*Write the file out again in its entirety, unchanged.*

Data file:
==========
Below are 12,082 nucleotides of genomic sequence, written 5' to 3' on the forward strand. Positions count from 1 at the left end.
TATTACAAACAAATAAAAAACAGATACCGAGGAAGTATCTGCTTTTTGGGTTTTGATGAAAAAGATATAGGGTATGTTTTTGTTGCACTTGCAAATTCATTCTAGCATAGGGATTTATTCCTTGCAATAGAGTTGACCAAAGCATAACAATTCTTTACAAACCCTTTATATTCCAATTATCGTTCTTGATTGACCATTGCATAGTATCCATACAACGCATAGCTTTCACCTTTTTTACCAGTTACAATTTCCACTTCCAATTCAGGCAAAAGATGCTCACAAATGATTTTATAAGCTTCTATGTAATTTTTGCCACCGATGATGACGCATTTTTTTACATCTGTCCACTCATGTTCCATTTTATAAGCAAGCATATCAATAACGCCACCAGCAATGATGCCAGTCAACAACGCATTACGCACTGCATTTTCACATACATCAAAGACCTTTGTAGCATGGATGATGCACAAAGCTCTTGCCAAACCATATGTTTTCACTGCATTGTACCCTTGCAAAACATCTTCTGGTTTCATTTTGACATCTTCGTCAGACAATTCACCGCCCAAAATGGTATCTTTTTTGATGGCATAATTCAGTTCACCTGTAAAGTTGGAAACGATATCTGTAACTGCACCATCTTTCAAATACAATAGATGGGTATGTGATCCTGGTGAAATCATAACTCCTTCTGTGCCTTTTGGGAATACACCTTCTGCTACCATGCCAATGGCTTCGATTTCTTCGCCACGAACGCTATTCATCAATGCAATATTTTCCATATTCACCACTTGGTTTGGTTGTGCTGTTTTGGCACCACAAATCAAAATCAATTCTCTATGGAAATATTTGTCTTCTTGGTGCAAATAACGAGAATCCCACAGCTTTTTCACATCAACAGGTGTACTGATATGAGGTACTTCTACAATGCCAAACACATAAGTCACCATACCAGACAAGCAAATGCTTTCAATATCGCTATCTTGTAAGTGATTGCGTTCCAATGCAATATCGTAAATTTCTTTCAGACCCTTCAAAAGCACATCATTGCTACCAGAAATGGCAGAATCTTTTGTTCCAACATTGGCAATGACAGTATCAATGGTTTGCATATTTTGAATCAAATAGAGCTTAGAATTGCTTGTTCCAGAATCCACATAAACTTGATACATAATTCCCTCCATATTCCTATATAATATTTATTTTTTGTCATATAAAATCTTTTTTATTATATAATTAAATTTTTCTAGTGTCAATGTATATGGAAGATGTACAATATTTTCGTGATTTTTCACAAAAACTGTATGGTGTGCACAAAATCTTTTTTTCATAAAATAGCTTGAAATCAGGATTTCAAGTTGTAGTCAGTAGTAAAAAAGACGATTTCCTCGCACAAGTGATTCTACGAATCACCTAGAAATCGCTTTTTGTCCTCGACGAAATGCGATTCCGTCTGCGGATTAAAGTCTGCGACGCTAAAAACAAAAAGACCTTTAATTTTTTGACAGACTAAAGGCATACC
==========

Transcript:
Below are 12,082 nucleotides of genomic sequence, written 5' to 3' on the forward strand. Positions count from 1 at the left end.
TATTACAAACAAATAAAAAACAGATACCGAGGAAGTATCTGCTTTTTGGGTTTTGATGAAAAAGATATAGGGTATGTTTTTGTTGCACTTGCAAATTCATTCTAGCATAGGGATTTATTCCTTGCAATAGAGTTGACCAAAGCATAACAATTCTTTACAAACCCTTTATATTCCAATTATCGTTCTTGATTGACCATTGCATAGTATCCATACAACGCATAGCTTTCACCTTTTTTACCAGTTACAATTTCCACTTCCAATTCAGGCAAAAGATGCTCACAAATGATTTTATAAGCTTCTATGTAATTTTTGCCACCGATGATGACGCATTTTTTTACATCTGTCCACTCATGTTCCATTTTATAAGCAAGCATATCAATAACGCCACCAGCAATGATGCCAGTCAACAACGCATTACGCACTGCATTTTCACATACATCAAAGACCTTTGTAGCATGGATGATGCACAAAGCTCTTGCCAAACCATATGTTTTCACTGCATTGTACCCTTGCAAAACATCTTCTGGTTTCATTTTGACATCTTCGTCAGACAATTCACCGCCCAAAATGGTATCTTTTTTGATGGCATAATTCAGTTCACCTGTAAAGTTGGAAACGATATCTGTAACTGCACCATCTTTCAAATACAATAGATGGGTATGTGATCCTGGTGAAATCATAACTCCTTCTGTGCCTTTTGGGAATACACCTTCTGCTACCATGCCAATGGCTTCGATTTCTTCGCCACGAACGCTATTCATCAATGCAATATTTTCCATATTCACCACTTGGTTTGGTTGTGCTGTTTTGGCACCACAAATCAAAATCAATTCTCTATGGAAATATTTGTCTTCTTGGTGCAAATAACGAGAATCCCACAGCTTTTTCACATCAACAGGTGTACTGATATGAGGTACTTCTACAATGCCAAACACATAAGTCACCATACCAGACAAGCAAATGCTTTCAATATCGCTATCTTGTAAGTGATTGCGTTCCAATGCAATATCGTAAATTTCTTTCAGACCCTTCAAAAGCACATCATTGCTACCAGAAATGGCAGAATCTTTTGTTCCAACATTGGCAATGACAGTATCAATGGTTTGCATATTTTGAATCAAATAGAGCTTAGAATTGCTTGTTCCAGAATCCACATAAACTTGATACATAATTCCCTCCATATTCCTATATAATATTTATTTTTTGTCATATAAAATCTTTTTTATTATATAATTAAATTTTTCTAGTGTCAATGTATATGGAAGATGTACAATATTTTCGTGATTTTTCACAAAAACTGTATGGTGTGCACAAAATCTTTTTTTCATAAAATAGCTTGAAATCAGGATTTCAAGTTGTAGTCAGTAGTAAAAAAGACGATTTCCTCGCACAAGTGATTCTACGAATCACCTAGAAATCGCTTTTTGTCCTCGACGAAATGCGATTCCGTCTGCGGATTAAAGTCTGCGACGCTAAAAACAAAAAGACCTTTAATTTTTTGACAGACTAAAGGCATACC